Sumayya B. Sharaf
"Hello my heart, I am your neighbor in this body," said my soul. "How are you? Why do you hurt today?"
After that question, I found myself at the doctors.
"If your heart is OK, then your body is OK," she told me with worrying eyes.
"I've never had pain in my chest for this long," I told her. "It feels as if somebody is sitting on my heart. But if I put my hand on my chest, that warmth helps to alleviate the pain."
She was concerned. We stopped and she urged me to go to the ER immediately.
"I need to pray," I told her. "It will take ten minutes and I will be at the hospital praying room. There are always a few people there, so don't worry."
She nodded. "I believe in the power of the prayer and meditation," she added. And she ensured that I see a specialist for the chest pain.
I left that building and crossed the road to go to the other building. I was holding my heart, thinking the metaphors that we think of as a mundane saying. None of the metaphorical descriptions were solely poetry or were merely linguistic elaboration. Rather, they all meant what is untold and unseen and indescribable. At that moment I realized this heart was given to me. I was doing my best for a month to satisfy her needs and to ease her tension. But she was behaving as a separate and independent unit that has her own free will. I realized this for the first time in my life. Maybe the metaphor for this case would be extending a helping a hand to my heart, or to surround her with muscles. Maybe I forced too much on her, or did not appreciate the help my individual organs, my body as a whole, have given me.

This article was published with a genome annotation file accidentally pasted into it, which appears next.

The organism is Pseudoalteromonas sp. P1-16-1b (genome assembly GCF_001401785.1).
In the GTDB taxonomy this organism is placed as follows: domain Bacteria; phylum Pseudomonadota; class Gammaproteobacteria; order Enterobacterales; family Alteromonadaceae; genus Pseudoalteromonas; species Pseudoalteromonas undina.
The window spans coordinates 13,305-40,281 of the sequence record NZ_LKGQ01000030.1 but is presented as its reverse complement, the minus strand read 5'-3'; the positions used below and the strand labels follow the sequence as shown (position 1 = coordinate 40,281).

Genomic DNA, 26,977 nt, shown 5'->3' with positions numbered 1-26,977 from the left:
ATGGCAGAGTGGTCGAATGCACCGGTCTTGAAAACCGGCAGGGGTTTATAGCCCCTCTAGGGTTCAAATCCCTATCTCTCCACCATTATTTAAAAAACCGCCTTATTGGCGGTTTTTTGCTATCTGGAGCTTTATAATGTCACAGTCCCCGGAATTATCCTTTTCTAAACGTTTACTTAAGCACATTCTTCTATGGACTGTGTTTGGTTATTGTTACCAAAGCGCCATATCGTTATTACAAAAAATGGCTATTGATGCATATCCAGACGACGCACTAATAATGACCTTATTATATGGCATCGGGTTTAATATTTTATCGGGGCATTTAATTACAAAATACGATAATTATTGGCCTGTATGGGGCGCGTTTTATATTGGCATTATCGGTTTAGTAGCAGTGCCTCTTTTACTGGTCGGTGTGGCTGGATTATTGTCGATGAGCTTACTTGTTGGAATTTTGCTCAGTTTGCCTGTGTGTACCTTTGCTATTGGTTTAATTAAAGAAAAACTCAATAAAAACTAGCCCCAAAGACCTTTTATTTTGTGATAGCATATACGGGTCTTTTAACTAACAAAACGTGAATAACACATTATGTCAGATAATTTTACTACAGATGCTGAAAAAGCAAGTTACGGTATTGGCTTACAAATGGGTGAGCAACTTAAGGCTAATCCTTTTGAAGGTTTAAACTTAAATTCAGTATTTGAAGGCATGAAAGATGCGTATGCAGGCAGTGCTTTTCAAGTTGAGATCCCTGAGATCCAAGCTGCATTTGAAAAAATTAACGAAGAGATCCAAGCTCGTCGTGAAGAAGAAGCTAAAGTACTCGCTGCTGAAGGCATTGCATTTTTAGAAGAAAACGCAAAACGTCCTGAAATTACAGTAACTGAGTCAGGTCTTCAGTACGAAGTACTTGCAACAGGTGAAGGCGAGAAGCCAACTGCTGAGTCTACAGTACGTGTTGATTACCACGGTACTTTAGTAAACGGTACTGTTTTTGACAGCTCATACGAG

That night, a friend of mine, not knowing what I had been thinking during the day, told me that we should talk to our bodies. "You should thank your feet that carried you all those years, my friend," she said. "You should appreciate your eyes, which never gave up on you. You should thank your arms and hands since you would be speechless without them as a writer. You should thank your brain, for she listened to her Owner all these years and served you to be a better human every day." "You know," I added, "you are so right. After all, the one who cannot thank people and things cannot thank their Owner, the Beautiful, the Merciful, the Wise, the Choice Maker!"
I have been reading a lot lately. But there is something we learn from life and other people that no book can cover. Thus, I believe humankind is a unique book, its own kind of scripture. Humans read the universe with one eye, and the Scriptures with the other. Thus, we are given double eyes. And humans stand at the conjunction of these two books of meaning, being ourselves the third book which is uniquely because it is not just a book to read but also a reader. The more humans read these two books, the more we become a readable book.
So what is written in me? I suppose the basis of all lines is this sentence I heard from my doctor today: Save your heart, if the heart is good then your body and mind will be healthy. I wish I knew the language of the heart that would make my body healthy and would make my mind a reader and my self a book. The heart is at the center of human life, both in the physical and metaphysical senses. The heart is at the heart of the fact that humankind is a book to be read and discovered. The heart defines what we feel and motivates us in life. The heart defines which way the mind will travel. The heart is the teacher of the mind. Do you think we can unravel the language of the heart?